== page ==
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Is Your Pet a Member of Your Family?
Protect it With Pet Planning
Download Your Free Report on Pet Trusts
Many of us think of our pets as family members. We wouldn’t leave our spouse or children out of our estate plan, so why leave out our pets? Yet many pet owners never think about pet planning and too often, their pets end up abandoned.
What Pet Planning Is
Pet Planning is using your estate plan to make sure your pets are provided for in case of your incapacity or death. There are different methods of Pet Planning. You can use your Will to name a caregiver for your pet (this could be called a “Pet Will”). Or, you can establish a Pet Trust, naming a caregiver for your pet and a trustee to manage money for your pet’s needs. Whether you use your Will or a Pet Trust, Pet Planning helps ensure your pet will not be abandoned in case something happens to you.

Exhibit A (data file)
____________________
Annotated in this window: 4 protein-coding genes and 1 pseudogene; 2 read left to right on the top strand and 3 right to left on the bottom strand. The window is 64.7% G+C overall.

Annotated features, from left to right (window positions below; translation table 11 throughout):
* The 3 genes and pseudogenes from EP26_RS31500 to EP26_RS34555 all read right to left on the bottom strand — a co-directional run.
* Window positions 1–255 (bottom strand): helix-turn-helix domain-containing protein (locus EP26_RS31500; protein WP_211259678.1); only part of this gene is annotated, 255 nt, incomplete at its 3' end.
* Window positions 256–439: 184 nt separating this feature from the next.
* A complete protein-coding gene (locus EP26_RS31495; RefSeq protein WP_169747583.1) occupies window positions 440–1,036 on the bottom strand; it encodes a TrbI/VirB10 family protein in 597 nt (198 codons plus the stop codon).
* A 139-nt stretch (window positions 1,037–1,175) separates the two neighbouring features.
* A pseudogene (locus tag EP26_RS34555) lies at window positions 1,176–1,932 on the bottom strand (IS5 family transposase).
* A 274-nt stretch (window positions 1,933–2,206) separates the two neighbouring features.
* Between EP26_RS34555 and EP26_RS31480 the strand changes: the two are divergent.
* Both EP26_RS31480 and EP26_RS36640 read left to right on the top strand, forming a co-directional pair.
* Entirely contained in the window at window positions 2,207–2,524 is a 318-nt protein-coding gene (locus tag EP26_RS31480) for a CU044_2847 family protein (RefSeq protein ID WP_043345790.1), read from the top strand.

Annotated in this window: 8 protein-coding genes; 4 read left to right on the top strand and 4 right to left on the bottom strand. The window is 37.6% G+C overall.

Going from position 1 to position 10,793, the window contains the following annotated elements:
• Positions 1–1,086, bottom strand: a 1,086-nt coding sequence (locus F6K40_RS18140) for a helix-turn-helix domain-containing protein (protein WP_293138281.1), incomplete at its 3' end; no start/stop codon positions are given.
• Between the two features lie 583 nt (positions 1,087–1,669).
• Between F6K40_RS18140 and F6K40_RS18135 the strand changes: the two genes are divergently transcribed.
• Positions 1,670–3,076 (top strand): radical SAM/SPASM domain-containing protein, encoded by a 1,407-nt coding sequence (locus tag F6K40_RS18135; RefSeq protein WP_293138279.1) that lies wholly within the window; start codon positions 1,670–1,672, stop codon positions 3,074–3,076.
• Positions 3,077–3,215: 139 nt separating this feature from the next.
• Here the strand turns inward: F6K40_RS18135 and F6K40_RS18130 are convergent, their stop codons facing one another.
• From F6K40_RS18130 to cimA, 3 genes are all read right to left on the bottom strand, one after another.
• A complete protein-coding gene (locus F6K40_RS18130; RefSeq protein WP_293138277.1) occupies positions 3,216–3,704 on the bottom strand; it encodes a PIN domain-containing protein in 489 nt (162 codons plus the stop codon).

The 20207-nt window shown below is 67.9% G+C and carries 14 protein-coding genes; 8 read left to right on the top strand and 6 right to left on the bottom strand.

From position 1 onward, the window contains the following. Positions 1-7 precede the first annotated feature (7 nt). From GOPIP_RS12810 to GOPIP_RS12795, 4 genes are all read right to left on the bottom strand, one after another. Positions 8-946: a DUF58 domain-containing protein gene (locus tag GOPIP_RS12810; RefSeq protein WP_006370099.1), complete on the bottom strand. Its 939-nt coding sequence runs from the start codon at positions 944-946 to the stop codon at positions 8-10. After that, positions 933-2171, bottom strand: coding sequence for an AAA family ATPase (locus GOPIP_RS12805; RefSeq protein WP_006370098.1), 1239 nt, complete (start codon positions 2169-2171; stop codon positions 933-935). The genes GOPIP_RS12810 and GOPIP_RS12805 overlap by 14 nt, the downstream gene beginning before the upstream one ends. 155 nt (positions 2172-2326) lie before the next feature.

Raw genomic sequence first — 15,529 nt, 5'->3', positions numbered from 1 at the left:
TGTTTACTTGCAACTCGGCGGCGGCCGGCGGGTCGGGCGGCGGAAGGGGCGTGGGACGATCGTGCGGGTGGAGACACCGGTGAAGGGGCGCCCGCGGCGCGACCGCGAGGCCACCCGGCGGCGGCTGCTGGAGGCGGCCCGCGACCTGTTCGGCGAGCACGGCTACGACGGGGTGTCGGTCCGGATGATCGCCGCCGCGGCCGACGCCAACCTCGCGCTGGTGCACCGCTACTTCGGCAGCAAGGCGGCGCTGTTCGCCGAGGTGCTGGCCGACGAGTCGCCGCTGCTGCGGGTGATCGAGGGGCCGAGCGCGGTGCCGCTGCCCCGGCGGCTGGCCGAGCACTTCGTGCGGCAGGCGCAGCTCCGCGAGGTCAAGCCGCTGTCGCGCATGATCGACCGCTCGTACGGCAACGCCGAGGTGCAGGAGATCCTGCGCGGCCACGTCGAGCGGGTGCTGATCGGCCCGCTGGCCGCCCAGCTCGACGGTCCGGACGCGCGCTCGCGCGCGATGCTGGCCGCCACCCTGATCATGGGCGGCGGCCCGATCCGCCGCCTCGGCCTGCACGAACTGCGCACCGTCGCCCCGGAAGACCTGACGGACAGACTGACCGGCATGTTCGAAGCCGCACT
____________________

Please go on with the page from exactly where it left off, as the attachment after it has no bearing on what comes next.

What Pet Planning Is Not
Pet Planning is not simply naming your pet to inherit from you. Why not just name your pet in your Will? This type of “Pet Will” is a bad idea, because the law sees pets as property so they can’t inherit property. An effective “Pet Will” names a caregiver for your pet and leaves money to that person for your pet’s care.
Pet Trusts Aren’t Just for the Wealthy
When you hear the term “Pet Trust,” you might think of Leona Helmsley. She caused a stir by using her pet trust to leave millions to her dog. The truth is, you don’t have to be wealthy to have a pet trust. In fact, a Pet Trust might be the best form of Pet Planning because it lets you provide for your pet in case of death or disability – not just after you pass away.
Find Out More
When you download your free report, To My Dog Lucky, you’ll learn:
What type of Pet Planning is best for your family? Call us and find out.